Feds signal deepening Y2K crisis (Part 2)
- By John Moore
- Sep 21, 1997
Although many agencies assume new PCs will be Year 2000-compliant the Nuclear Regulatory Commission recently discovered that an order of 600 high-end computers failed to pass its test and the group is now working with its contractor on an upgrade.
Most agencies are focused on testing older computers - 386s and early 486 models - but as NRC discovered new Pentium computers may be vulnerable to the Year 2000 bug.
NRC found a problem with new 200 MHz Pentium PCs that it bought in January under a contract with Sylvest Management Systems Corp. NRC personnel discovered a problem with an internal clock on the PCs' motherboards while testing the products for Year 2000 compliance.
The PCs passed an earlier test administered by NRC but the August test found that the systems' real-time clock was not Year 2000-compliant said Guy Wright chief of the end-users support-services branch at NRC. "A new test became available that exercised the real-time clock rather vigorously " Wright said.
NRC might have overcome the limitations of the internal clock by manually resetting the clock or running a corrective software algorithm. However the agency had required the PCs to be Year 2000-compliant without human intervention a stipulation that rules out manual correction by definition as well as common software fixes.
This requirement goes beyond the General Services Administration's recommended Year 2000 contract language observers said. Sylvest a subcontractor that manufactured the PCs and component suppliers are now working with NRC to address the issue.
Wright said NRC adopted its contract language because the agency wanted its guarantee of compliance as "iron clad as possible." He said the language was not driven by the criticality of the NRC's mission however. Wright said the PCs purchased under the Sylvest pact are for office applications although he added that some could possibly be used for scientific applications. Four hundred of the affected systems have already been delivered to NRC with 200 still pending.
Gregory P. Cirillo a partner with Williams Mullen Christian & Dobbins Washington D.C. said NRC's more stringent Year 2000 language is "not at all unreasonable." He recommends contract language that requires a vendor's system to continue to operate without intervention or degradation.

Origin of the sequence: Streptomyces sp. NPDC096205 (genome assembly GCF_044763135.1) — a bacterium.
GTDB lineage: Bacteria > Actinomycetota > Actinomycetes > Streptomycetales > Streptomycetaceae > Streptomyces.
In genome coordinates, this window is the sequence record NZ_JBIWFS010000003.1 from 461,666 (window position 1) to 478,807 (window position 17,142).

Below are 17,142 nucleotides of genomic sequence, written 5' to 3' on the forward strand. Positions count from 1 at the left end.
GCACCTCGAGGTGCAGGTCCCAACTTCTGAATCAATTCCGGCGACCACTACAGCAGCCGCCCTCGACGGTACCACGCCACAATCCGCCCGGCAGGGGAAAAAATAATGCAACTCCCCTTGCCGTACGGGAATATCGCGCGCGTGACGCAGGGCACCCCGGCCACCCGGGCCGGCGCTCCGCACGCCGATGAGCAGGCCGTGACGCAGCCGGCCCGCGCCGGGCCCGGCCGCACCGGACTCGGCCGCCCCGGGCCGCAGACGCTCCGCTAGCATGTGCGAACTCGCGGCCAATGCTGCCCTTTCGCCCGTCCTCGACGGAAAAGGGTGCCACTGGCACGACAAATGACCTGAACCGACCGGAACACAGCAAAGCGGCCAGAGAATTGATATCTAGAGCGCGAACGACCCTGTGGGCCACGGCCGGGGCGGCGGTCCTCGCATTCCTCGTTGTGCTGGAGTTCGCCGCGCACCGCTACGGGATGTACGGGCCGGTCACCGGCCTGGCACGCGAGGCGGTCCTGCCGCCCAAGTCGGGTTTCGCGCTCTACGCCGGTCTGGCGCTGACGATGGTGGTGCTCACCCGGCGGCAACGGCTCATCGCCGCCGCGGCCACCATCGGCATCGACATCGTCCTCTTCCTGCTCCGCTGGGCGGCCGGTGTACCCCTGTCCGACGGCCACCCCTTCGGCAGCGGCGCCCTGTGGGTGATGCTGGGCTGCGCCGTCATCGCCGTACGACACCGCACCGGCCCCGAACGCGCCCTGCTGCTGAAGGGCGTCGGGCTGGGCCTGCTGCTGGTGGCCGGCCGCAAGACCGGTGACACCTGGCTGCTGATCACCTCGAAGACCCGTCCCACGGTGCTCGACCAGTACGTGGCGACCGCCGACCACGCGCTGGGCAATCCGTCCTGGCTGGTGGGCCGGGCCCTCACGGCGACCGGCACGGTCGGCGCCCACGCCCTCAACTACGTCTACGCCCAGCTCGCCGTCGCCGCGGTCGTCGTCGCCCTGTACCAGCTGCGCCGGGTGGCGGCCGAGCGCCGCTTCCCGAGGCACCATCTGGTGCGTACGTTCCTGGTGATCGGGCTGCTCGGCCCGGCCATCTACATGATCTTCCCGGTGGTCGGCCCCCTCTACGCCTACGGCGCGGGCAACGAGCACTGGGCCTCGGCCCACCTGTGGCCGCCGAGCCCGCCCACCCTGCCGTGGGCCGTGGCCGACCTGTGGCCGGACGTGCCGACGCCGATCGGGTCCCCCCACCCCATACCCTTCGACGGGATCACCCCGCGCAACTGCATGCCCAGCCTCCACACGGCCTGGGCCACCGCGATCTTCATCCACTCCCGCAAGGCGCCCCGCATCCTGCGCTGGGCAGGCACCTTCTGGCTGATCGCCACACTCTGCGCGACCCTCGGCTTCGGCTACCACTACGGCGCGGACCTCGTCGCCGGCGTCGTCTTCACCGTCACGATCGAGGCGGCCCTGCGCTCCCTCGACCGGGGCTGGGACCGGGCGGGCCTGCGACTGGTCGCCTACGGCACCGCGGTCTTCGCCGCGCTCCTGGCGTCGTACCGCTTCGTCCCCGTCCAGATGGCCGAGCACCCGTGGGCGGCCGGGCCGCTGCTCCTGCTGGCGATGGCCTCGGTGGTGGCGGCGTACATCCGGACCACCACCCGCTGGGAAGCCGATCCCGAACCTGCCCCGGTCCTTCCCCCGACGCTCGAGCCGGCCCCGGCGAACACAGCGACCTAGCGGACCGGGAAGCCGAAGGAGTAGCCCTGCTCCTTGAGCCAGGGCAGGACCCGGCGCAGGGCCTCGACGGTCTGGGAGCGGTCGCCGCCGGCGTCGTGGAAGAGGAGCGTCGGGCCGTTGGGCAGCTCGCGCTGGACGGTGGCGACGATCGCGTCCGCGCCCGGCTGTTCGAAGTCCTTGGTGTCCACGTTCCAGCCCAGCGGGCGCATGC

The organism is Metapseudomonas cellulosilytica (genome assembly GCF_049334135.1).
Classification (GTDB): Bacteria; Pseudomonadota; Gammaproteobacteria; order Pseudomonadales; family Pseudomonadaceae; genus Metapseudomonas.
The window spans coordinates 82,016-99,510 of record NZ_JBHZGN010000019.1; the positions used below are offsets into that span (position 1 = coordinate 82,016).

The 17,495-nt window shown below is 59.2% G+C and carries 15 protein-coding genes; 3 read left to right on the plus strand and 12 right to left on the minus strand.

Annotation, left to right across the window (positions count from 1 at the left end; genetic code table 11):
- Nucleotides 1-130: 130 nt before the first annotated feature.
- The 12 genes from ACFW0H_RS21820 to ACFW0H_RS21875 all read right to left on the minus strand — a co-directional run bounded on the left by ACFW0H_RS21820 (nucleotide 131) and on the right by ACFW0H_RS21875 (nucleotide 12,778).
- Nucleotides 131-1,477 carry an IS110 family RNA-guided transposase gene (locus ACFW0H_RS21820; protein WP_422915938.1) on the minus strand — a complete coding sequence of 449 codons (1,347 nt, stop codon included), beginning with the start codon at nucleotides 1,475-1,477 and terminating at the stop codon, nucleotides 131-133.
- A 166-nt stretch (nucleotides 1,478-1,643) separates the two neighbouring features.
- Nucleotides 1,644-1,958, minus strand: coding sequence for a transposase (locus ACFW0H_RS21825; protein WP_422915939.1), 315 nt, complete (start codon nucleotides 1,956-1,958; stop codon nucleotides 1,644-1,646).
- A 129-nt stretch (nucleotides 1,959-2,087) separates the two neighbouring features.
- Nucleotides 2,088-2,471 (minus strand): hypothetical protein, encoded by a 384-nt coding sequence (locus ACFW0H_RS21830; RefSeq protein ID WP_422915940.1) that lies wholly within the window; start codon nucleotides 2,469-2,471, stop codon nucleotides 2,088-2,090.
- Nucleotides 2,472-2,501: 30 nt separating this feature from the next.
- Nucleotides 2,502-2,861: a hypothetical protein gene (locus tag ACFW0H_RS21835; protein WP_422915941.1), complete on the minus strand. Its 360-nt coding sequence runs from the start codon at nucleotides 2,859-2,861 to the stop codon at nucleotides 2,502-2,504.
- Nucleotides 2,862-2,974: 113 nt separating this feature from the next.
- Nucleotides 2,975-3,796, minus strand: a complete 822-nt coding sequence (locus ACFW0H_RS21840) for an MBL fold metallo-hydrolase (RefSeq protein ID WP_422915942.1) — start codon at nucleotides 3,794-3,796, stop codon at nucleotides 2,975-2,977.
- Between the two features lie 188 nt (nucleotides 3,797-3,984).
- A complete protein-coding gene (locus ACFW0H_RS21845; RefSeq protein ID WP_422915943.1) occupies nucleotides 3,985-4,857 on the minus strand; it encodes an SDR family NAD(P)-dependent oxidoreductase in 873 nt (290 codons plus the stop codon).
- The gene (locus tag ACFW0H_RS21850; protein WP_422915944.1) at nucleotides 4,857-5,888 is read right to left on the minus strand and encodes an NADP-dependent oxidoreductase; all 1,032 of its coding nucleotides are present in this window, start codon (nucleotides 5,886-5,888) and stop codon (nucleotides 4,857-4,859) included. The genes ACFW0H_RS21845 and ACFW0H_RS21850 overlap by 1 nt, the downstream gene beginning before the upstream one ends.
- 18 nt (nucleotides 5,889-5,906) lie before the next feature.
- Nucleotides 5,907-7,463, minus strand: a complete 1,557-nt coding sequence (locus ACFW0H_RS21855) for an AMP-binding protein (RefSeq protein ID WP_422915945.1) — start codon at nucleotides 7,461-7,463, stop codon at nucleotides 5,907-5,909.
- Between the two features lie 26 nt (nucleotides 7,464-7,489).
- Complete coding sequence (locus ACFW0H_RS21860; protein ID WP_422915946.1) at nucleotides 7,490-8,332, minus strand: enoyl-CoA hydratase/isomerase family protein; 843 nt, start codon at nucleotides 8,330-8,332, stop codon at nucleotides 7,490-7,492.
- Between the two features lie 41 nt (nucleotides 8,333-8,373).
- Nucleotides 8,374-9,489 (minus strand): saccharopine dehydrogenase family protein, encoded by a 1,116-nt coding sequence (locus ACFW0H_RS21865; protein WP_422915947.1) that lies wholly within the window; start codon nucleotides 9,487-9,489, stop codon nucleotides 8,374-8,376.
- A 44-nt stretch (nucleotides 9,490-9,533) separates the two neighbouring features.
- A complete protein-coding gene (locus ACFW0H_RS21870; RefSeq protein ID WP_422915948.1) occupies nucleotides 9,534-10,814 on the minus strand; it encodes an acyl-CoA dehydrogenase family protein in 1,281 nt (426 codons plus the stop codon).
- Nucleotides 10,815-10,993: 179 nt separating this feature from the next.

PC-related Year 2000-compliance issues are beginning to surface in the federal sector. The majority of the PCs evaluated at NASA's Lewis Research Center Cleveland failed Year 2000 tests [FCW Sept. 15] because the computers' Basic Input Output System (BIOS) was not compliant.
Robert A. Martin Mitre Corp.'s Year 2000 point person said the real-time clock and BIOS problem is more readily addressed than other Year 2000 issues because the problem is confined to one area. "Of all the problems this one is the most controllable " he said.
NRC's PCs failed compliance testing due to the real-time clock used. A real-time clock is a chip that synchronizes the activities of a PC and keeps track of time. Some applications directly access the real-time clock for date-related information. A PC's BIOS also taps the real-time clock when calculating dates.
The real-time clock was manufactured by Dallas Semiconductor Corp. Dallas and was included on a motherboard manufactured by EliteGroup Computer Systems Inc. Fremont Calif. The boards in turn were used in PCs manufactured for Sylvest by AR Group.
EliteGroup officials could not be reached for comment.
Dallas Semiconductor readily admits that the real-time clocks used in the NRC PCs are not compliant. The company has been manufacturing chips with and without a "century counter" that provides Year 2000 compliance said Jim Lott senior product manager for Dallas Semiconductor's timekeeping group.
The noncompliant clock which cost 60 cents less per chip is contained on the board manufactured by EliteGroup. Lott said the difference appears small but makes a big difference to volume manufacturers when they buy components.
Dallas Semiconductor in 10 days plans to start the initial production run of the Year 2000-compliant clocks to be used in the NRC PCs.
Sylvest has agreed to install the chips in NRC's PCs " said Jim Linnekin a program manager with Sylvest.